Either they're not feeling as in control as they could or they're not feeling as appropriately focused as they should. So, you know, it took me 30 years to bake it down to that level of simplicity was those are the really two key elements and those are the two key elements that the Getting Things Done model actually addresses. How do I get something under control? And I don't use the word control like control of your boss or your kids or the weather, good luck, it's like having something under control like my car is under control or the meeting is under control or my kitchen is under control.
So it's that sense of having the stability there and that's where the five steps really came in, was really understanding that's actually what we do. So Getting Things Done was not like making something up theoretically, it was really uncovering what is it that we do when things work. When something is out of control and we get it under control, I just started to notice what were those different things and they are different things, they're different things and different behaviors. There's capture, there's clarify, there's organize, there's step back and see the whole bigger picture and then engage.
That's actually how you clean your kitchen, that's how you get a meeting under control, that's how you get your life under control. So I just took that and applied that to the more probably subtle area of the cognitive world we're all living in, you know. The late great Peter Drucker called this "knowledge work". Well that means you actually have to think to figure out what to do and thinking is not a natural process by the way, you don't do it naturally, it's actually something you have to direct yourself to do.
There's a lot of things your brain does naturally, it, for instance, it recognizes patterns and it uses long-term memory. So when you walk into the room it goes "Oh, that's a that, that's a that, that's a that," you can't help that, your brain does that automatically better than any computer can even come close to yet in terms of pattern recognition and long-term memory. What your brain can't do is remember anything, it's not designed for that, truly. Interestingly, that's something that's happened in the last ten years is a lot of cognitive science has now validated a lot of the principles inherent in Getting Things Done.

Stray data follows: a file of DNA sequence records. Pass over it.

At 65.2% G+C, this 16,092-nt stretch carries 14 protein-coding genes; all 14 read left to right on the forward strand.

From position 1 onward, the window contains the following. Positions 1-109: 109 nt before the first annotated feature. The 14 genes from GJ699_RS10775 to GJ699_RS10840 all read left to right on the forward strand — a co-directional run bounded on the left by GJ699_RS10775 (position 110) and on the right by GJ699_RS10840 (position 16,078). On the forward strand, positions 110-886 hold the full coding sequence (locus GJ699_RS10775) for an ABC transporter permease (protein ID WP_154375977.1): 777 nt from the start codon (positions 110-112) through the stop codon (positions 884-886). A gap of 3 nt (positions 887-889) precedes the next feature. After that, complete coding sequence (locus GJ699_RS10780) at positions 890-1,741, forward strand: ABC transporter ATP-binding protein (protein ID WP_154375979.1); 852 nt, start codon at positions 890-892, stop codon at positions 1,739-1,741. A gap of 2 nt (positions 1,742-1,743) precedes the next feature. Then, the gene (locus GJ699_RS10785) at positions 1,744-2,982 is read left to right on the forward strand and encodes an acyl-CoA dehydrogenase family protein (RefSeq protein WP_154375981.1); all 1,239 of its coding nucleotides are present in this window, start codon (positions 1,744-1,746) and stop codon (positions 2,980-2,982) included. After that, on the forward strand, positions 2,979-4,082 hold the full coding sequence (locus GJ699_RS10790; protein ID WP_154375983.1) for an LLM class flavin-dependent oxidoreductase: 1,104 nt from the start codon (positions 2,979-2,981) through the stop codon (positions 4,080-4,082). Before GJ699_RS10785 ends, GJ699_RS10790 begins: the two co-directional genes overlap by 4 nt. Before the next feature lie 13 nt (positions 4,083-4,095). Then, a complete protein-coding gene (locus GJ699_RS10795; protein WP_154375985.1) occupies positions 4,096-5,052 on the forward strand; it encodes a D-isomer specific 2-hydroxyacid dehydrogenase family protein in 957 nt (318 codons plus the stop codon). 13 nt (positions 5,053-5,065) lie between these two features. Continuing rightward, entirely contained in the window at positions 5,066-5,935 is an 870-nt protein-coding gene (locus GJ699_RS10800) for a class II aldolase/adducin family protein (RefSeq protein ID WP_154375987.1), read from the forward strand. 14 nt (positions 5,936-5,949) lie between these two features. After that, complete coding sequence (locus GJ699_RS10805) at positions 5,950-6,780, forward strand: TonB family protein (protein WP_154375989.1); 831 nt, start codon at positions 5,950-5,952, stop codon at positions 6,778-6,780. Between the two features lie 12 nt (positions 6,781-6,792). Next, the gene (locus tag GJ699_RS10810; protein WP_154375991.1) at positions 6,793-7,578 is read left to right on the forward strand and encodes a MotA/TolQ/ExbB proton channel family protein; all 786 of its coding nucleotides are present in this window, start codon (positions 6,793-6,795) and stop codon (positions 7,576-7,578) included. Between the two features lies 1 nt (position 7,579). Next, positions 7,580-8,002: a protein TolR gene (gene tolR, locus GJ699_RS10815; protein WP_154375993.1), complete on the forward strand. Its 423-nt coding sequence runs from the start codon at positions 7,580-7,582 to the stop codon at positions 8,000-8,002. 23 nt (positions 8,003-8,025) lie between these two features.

That your head is for having ideas not for holding them, it's not designed that way, it has not evolved to do that. It didn't actually evolve to think either. It responds and it course corrects and it's an agile programmer, it says, "I have an intention, I need to get away from the tiger," or, "I need to eat those berries," or whatever, and then it starts to move toward it and then it recognizes patterns and then it course corrects so it's really hard-working all the time. But what it doesn't do is... It's a terrible office, (laughs) it's a terrible place to try to park things that I need to remember, remind, and I need to see in context against each other.
Your brain just is not designed for that. So I just, over the years... it would have been fun to have 30 years ago just to have understood what I understand about it now. As I said, the basic principles have been there and I got that to begin with and a lot of this was just my own maturity and experience with watching how this works and a better way to explain the nature of it so that people could buy into it as a behavior set.
NEW for 2015: In an exclusive bonus chapter, David Allen answers some of the most frequently asked questions he receives about Getting Things Done, including why GTD is different and how it can scale for larger teams and organizations.
Skill Level Beginner
Q: This course was updated on 1/02/2015. What changed?
A: We added 45 minutes of new content in the Bonus Interview chapter. Learn why Getting Things Done is different from other productivity improvement methods, and how it can work for you, your family, and your team.